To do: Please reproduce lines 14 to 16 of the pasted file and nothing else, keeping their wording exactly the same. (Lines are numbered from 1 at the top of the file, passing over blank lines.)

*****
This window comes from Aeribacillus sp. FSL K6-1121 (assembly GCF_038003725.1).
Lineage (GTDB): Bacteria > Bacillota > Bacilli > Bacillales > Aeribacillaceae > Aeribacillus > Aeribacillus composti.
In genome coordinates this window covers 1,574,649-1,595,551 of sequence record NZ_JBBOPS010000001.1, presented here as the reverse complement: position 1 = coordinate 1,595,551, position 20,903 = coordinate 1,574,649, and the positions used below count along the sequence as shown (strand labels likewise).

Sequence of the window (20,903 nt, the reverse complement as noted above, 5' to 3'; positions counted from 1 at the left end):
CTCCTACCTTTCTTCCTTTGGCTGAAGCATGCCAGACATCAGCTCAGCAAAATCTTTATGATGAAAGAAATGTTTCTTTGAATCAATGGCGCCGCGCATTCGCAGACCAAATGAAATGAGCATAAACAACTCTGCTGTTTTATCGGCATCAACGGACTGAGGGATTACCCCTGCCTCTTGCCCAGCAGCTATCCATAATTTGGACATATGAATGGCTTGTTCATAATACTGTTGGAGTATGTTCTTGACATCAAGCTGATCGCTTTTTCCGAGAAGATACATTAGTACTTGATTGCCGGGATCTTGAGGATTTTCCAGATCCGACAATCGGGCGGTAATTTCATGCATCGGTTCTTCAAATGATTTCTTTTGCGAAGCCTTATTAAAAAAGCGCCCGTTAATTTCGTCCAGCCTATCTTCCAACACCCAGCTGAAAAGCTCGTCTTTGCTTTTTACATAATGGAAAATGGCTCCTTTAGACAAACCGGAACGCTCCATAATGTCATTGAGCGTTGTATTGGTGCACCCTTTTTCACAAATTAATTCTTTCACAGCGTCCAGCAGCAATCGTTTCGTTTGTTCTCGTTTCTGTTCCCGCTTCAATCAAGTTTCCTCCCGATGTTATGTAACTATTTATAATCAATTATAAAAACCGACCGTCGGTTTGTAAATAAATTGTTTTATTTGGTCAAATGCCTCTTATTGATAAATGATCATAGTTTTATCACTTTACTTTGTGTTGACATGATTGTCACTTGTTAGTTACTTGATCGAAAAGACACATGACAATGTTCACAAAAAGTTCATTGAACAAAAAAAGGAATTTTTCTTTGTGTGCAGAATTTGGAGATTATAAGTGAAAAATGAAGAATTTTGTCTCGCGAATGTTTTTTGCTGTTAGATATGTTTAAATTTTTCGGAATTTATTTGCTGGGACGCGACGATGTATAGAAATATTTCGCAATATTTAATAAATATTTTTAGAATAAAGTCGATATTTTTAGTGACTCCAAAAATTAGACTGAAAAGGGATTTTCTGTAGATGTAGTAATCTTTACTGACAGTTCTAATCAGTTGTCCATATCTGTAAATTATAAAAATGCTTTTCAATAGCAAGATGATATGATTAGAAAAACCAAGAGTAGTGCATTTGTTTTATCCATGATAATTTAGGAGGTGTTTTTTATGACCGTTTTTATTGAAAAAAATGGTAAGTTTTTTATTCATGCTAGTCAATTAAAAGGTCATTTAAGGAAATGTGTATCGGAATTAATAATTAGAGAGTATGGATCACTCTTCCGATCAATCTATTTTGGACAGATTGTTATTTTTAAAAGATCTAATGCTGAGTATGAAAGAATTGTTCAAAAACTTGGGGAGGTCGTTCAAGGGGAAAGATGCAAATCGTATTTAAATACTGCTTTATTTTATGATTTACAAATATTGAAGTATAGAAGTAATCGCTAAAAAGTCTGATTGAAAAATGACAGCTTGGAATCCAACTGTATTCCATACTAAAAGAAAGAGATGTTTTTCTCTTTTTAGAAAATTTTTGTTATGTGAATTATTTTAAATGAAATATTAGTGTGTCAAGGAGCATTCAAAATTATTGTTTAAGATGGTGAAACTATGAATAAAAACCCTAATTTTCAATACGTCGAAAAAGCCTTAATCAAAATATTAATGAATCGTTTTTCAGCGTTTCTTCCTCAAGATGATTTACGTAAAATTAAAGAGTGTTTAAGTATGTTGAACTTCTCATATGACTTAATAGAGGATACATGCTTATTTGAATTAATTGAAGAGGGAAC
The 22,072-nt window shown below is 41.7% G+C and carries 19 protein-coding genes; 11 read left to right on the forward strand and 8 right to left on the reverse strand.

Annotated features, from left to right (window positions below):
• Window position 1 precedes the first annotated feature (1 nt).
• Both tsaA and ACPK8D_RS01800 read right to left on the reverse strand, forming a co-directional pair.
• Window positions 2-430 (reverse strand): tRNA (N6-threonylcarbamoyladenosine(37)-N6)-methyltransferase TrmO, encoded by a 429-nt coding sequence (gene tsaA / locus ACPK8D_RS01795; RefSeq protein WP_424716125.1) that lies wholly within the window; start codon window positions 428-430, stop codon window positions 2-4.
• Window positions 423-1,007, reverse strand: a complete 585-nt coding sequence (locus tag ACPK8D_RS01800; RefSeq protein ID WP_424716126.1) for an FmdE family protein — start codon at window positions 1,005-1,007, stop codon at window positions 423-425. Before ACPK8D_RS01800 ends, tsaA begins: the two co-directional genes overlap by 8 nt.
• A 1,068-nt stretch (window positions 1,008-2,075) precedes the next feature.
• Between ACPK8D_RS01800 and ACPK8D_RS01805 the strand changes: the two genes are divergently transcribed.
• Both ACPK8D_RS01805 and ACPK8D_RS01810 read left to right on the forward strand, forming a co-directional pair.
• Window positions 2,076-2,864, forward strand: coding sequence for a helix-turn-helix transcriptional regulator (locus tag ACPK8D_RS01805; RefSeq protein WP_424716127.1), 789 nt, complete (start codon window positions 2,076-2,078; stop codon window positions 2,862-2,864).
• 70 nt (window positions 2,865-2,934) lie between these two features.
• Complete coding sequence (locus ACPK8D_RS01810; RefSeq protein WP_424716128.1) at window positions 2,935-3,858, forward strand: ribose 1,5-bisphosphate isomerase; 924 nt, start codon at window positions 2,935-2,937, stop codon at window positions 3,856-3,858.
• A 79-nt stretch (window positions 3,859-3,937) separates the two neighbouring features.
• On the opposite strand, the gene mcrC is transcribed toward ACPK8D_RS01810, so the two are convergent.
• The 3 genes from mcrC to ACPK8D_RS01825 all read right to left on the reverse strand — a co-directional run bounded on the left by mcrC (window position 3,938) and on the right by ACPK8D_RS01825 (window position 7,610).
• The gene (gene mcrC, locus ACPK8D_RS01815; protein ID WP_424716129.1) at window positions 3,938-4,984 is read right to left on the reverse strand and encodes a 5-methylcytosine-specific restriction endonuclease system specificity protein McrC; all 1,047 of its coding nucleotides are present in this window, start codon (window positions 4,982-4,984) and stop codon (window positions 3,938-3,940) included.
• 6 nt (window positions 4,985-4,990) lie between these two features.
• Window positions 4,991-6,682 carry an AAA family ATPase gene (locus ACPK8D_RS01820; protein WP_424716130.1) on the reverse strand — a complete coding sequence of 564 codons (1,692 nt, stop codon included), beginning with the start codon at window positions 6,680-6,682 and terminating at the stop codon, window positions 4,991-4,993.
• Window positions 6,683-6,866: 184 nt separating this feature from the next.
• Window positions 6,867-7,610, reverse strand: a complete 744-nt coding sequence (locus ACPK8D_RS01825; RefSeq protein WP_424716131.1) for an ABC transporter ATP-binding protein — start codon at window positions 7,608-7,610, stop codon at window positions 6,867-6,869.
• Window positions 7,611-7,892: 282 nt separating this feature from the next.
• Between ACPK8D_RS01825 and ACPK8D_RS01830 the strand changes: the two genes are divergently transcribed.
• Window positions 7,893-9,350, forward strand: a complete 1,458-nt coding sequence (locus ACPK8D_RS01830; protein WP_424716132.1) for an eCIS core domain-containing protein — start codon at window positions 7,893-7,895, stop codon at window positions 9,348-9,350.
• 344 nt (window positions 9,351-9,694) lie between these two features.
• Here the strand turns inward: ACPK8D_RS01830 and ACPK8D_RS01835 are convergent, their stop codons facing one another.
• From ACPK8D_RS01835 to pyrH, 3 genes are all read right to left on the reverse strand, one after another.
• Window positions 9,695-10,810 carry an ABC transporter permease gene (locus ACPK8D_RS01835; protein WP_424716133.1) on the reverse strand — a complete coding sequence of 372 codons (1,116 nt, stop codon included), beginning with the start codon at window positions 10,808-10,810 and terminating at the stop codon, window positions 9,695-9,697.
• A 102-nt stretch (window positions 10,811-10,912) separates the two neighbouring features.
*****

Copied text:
• Both ACPK8D_RS01805 and ACPK8D_RS01810 read left to right on the forward strand, forming a co-directional pair.
• Window positions 2,076-2,864, forward strand: coding sequence for a helix-turn-helix transcriptional regulator (locus tag ACPK8D_RS01805; RefSeq protein WP_424716127.1), 789 nt, complete (start codon window positions 2,076-2,078; stop codon window positions 2,862-2,864).
• 70 nt (window positions 2,865-2,934) lie between these two features.